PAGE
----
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Myriam Marquez

Celibacy requirement for priests is outdated

Padre Alberto's fall from Roman Catholic grace has all the makings of a TV movie and, unfortunately, all the trappings of a circus. Alberto Cutié, the charismatic 40-year-old priest and book author, was captured frolicking on a Florida beach with a woman — their pictures on the cover of a Mexican magazine sold here. He has stepped down from his Miami Beach church, immediately apologizing for his misbehavior but vowing to keep serving the Lord.

The Catholic Archdiocese of Miami, which has rightly come under fire for years for taking its sweet time to investigate allegations of child abuse among pedophile priests, worked quickly to strip Cutié of his duties while he prays and contemplates his future.

By Thursday, just two days after the bad news hit, there was pushing and shoving during a small morning rally in support of Padre Alberto outside his South Beach church, St. Francis de Sales.

By the afternoon there were reporters camped outside the home of the supposed mystery woman, said to be a 35-year-old single mother and perhaps a member of the church.

I don't know where the truth lies, but the heart aches. This is so painful for those of us who have long admired Padre Alberto because, really, who are we to cast stones?

For the most part, Miami's Spanish-language talk radio and TV shows have been sympathetic, recalling all his good works and lamenting that the Catholic Church requires celibacy of the clergy.

Over and over again, callers have said: He may be a priest, but he's still a man. The church rule is the problem, not the priest.

Maybe so, but what happened to personal responsibility?

Had Padre Alberto gone to his bishop as soon as he felt like straying from his vows, he would have been honest with himself, God and the church.

The bishop, during ordination, solemnly warns the candidates for priesthood: "You may still, if you choose, turn to the aims and desires of the world. But if you receive this order it will no longer be lawful to turn back from your purpose."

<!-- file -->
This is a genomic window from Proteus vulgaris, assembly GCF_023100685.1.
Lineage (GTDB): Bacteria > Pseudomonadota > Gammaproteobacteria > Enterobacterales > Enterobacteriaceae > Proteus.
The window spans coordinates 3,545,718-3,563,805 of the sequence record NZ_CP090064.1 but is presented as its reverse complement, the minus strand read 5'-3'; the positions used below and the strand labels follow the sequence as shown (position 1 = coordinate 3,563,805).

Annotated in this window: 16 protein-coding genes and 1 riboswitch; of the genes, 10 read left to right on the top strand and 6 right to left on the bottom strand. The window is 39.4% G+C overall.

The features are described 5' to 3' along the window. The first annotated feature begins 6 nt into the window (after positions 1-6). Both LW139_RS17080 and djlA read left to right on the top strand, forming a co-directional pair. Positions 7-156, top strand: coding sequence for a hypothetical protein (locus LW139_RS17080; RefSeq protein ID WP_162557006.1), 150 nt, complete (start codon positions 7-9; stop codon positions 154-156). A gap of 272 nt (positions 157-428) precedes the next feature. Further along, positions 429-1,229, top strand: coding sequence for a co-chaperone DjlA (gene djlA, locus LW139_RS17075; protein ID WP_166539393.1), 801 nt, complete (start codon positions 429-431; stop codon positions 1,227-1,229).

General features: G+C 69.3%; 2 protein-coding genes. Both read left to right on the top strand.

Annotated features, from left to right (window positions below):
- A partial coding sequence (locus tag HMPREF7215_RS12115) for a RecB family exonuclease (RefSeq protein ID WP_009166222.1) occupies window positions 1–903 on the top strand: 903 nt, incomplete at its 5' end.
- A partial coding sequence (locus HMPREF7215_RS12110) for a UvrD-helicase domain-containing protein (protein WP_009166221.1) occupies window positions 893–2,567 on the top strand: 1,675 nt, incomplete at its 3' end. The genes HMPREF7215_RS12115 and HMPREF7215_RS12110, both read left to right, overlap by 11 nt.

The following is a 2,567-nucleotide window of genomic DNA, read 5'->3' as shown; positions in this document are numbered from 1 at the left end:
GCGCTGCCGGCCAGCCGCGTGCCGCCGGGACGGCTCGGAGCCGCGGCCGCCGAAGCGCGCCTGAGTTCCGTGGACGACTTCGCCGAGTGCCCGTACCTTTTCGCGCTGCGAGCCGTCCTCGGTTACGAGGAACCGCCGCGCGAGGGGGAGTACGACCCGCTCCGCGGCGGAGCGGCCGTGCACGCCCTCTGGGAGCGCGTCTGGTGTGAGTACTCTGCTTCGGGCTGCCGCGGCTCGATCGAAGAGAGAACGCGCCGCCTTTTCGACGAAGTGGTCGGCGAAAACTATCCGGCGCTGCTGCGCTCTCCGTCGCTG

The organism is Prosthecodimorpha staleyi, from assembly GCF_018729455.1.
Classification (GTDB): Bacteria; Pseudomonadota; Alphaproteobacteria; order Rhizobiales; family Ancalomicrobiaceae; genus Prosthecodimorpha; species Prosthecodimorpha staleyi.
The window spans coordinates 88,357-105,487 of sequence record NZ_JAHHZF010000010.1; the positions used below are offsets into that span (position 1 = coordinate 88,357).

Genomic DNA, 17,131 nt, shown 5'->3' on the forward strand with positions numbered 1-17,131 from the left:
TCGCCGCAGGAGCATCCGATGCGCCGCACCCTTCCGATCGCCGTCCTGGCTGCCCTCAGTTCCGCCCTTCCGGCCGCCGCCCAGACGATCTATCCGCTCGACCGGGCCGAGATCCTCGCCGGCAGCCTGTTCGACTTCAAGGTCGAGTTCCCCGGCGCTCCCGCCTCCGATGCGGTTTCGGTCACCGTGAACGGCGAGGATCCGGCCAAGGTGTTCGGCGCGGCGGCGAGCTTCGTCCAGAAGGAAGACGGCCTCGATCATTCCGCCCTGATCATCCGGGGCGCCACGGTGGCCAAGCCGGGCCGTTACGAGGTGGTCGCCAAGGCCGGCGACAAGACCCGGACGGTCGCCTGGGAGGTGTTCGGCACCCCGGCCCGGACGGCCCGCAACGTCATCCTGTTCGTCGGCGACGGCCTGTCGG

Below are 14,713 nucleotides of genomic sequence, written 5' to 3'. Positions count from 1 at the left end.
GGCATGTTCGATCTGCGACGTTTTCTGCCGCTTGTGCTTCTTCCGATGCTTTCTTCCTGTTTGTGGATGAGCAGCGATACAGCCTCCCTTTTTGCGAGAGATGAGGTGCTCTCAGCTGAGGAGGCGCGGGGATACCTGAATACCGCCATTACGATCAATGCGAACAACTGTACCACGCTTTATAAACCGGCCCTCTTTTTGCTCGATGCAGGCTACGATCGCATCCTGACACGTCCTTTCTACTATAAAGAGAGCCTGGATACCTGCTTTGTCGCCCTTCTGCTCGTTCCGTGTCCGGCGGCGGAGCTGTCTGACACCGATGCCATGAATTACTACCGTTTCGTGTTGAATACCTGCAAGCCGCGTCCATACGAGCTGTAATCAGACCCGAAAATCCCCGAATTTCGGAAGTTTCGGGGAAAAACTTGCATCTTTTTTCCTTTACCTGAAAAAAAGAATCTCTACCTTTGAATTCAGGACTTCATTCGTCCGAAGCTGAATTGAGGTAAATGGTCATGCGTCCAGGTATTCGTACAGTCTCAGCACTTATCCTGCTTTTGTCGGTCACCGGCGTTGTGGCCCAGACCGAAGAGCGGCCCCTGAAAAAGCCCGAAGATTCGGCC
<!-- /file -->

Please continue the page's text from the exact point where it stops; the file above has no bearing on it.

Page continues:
Padre Alberto long had championed celibacy as an option, not a requirement.

In truth, it's not church dogma, such as the divinity of Jesus Christ or the Holy Trinity. It's a rule required centuries ago, in part because the Vatican worried that the priests' widows and children were taking riches from the church.

It's an outdated requirement in a church that is scrambling for priests and nuns, who also are to remain chaste. (I wonder if this were a scandal involving a pretty nun, would the community be so forgiving?)

While Catholics struggle with this latest scandal, Padre Alberto surely has options.

He can become an Episcopalian priest, for instance, where men and women — yes, they allow women to lead churches, praise Jesus! — can go to the beach and cuddle up and not be castigated because they can marry.

Episcopalian Bishop Leo Frade, who oversees the Southeast Florida Diocese of almost 300 priests (including five former Catholic priests) told me Thursday that he would welcome Padre Alberto with open arms.

The apostle Peter, after all, was married. The idea of celibacy is that a single man can devote his entire life to his flock.

"I say, sure, he or she will have more time, but a single person will have to spend a lot more time than our clergy turning away God's gifts, suppressing their sexuality," Frade said. "We have chaste priests. That's okay. That's their prerogative."

© Miami Herald

Celibacy requirement for priests is outdated 05/12/09 [Last modified: Tuesday, May 12, 2009 6:44pm]
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